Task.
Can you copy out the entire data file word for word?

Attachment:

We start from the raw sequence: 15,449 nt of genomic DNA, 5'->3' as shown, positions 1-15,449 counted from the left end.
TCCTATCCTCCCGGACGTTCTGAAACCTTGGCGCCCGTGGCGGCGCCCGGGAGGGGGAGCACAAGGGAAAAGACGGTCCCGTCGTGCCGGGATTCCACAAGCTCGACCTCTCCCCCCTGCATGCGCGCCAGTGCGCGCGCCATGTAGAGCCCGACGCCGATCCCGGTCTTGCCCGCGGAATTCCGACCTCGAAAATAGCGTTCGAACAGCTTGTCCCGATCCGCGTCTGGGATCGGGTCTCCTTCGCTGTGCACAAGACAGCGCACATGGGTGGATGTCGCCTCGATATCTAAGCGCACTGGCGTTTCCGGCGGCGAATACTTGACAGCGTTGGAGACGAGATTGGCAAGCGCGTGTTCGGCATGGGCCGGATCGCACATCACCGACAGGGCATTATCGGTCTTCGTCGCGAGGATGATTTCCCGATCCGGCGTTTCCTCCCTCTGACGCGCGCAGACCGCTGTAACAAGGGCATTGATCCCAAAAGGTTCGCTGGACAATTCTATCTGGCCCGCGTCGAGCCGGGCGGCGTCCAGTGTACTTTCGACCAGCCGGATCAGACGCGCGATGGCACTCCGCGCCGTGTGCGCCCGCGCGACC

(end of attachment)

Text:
We start from the raw sequence: 15,449 nt of genomic DNA, 5'->3' as shown, positions 1-15,449 counted from the left end.
TCCTATCCTCCCGGACGTTCTGAAACCTTGGCGCCCGTGGCGGCGCCCGGGAGGGGGAGCACAAGGGAAAAGACGGTCCCGTCGTGCCGGGATTCCACAAGCTCGACCTCTCCCCCCTGCATGCGCGCCAGTGCGCGCGCCATGTAGAGCCCGACGCCGATCCCGGTCTTGCCCGCGGAATTCCGACCTCGAAAATAGCGTTCGAACAGCTTGTCCCGATCCGCGTCTGGGATCGGGTCTCCTTCGCTGTGCACAAGACAGCGCACATGGGTGGATGTCGCCTCGATATCTAAGCGCACTGGCGTTTCCGGCGGCGAATACTTGACAGCGTTGGAGACGAGATTGGCAAGCGCGTGTTCGGCATGGGCCGGATCGCACATCACCGACAGGGCATTATCGGTCTTCGTCGCGAGGATGATTTCCCGATCCGGCGTTTCCTCCCTCTGACGCGCGCAGACCGCTGTAACAAGGGCATTGATCCCAAAAGGTTCGCTGGACAATTCTATCTGGCCCGCGTCGAGCCGGGCGGCGTCCAGTGTACTTTCGACCAGCCGGATCAGACGCGCGATGGCACTCCGCGCCGTGTGCGCCCGCGCGACC